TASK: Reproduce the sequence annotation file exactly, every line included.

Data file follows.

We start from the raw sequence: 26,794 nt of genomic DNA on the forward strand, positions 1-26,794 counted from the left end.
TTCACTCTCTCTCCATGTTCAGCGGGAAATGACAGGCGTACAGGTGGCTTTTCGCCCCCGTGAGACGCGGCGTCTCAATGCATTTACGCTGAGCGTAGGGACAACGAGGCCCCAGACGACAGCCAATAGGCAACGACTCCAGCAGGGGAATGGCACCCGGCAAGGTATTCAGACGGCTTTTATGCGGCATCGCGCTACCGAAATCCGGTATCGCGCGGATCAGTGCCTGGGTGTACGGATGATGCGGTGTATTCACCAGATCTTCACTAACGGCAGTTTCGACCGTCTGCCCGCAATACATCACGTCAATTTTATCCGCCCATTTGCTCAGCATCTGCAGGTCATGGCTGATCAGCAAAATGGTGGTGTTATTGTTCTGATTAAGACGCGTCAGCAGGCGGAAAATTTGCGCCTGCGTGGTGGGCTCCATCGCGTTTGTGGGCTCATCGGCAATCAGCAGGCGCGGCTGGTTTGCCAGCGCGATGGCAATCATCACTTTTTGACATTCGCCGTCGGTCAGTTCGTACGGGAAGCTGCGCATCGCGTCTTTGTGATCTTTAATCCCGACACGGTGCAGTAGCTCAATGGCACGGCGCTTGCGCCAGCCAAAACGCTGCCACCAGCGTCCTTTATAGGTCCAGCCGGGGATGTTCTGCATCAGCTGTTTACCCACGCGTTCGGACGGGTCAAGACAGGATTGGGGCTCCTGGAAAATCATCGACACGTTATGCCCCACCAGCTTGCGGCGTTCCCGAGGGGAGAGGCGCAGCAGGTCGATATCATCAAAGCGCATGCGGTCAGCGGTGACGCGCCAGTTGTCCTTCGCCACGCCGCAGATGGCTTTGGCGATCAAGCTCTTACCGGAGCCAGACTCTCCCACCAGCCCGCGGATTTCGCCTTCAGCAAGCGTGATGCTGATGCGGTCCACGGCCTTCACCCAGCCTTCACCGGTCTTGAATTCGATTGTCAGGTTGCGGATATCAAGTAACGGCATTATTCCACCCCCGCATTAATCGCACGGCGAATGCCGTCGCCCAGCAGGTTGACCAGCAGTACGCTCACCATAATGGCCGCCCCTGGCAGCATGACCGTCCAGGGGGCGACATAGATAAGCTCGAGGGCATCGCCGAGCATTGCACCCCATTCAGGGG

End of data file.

We start from the raw sequence: 26,794 nt of genomic DNA on the forward strand, positions 1-26,794 counted from the left end.
TTCACTCTCTCTCCATGTTCAGCGGGAAATGACAGGCGTACAGGTGGCTTTTCGCCCCCGTGAGACGCGGCGTCTCAATGCATTTACGCTGAGCGTAGGGACAACGAGGCCCCAGACGACAGCCAATAGGCAACGACTCCAGCAGGGGAATGGCACCCGGCAAGGTATTCAGACGGCTTTTATGCGGCATCGCGCTACCGAAATCCGGTATCGCGCGGATCAGTGCCTGGGTGTACGGATGATGCGGTGTATTCACCAGATCTTCACTAACGGCAGTTTCGACCGTCTGCCCGCAATACATCACGTCAATTTTATCCGCCCATTTGCTCAGCATCTGCAGGTCATGGCTGATCAGCAAAATGGTGGTGTTATTGTTCTGATTAAGACGCGTCAGCAGGCGGAAAATTTGCGCCTGCGTGGTGGGCTCCATCGCGTTTGTGGGCTCATCGGCAATCAGCAGGCGCGGCTGGTTTGCCAGCGCGATGGCAATCATCACTTTTTGACATTCGCCGTCGGTCAGTTCGTACGGGAAGCTGCGCATCGCGTCTTTGTGATCTTTAATCCCGACACGGTGCAGTAGCTCAATGGCACGGCGCTTGCGCCAGCCAAAACGCTGCCACCAGCGTCCTTTATAGGTCCAGCCGGGGATGTTCTGCATCAGCTGTTTACCCACGCGTTCGGACGGGTCAAGACAGGATTGGGGCTCCTGGAAAATCATCGACACGTTATGCCCCACCAGCTTGCGGCGTTCCCGAGGGGAGAGGCGCAGCAGGTCGATATCATCAAAGCGCATGCGGTCAGCGGTGACGCGCCAGTTGTCCTTCGCCACGCCGCAGATGGCTTTGGCGATCAAGCTCTTACCGGAGCCAGACTCTCCCACCAGCCCGCGGATTTCGCCTTCAGCAAGCGTGATGCTGATGCGGTCCACGGCCTTCACCCAGCCTTCACCGGTCTTGAATTCGATTGTCAGGTTGCGGATATCAAGTAACGGCATTATTCCACCCCCGCATTAATCGCACGGCGAATGCCGTCGCCCAGCAGGTTGACCAGCAGTACGCTCACCATAATGGCCGCCCCTGGCAGCATGACCGTCCAGGGGGCGACATAGATAAGCTCGAGGGCATCGCCGAGCATTGCACCCCATTCAGGGG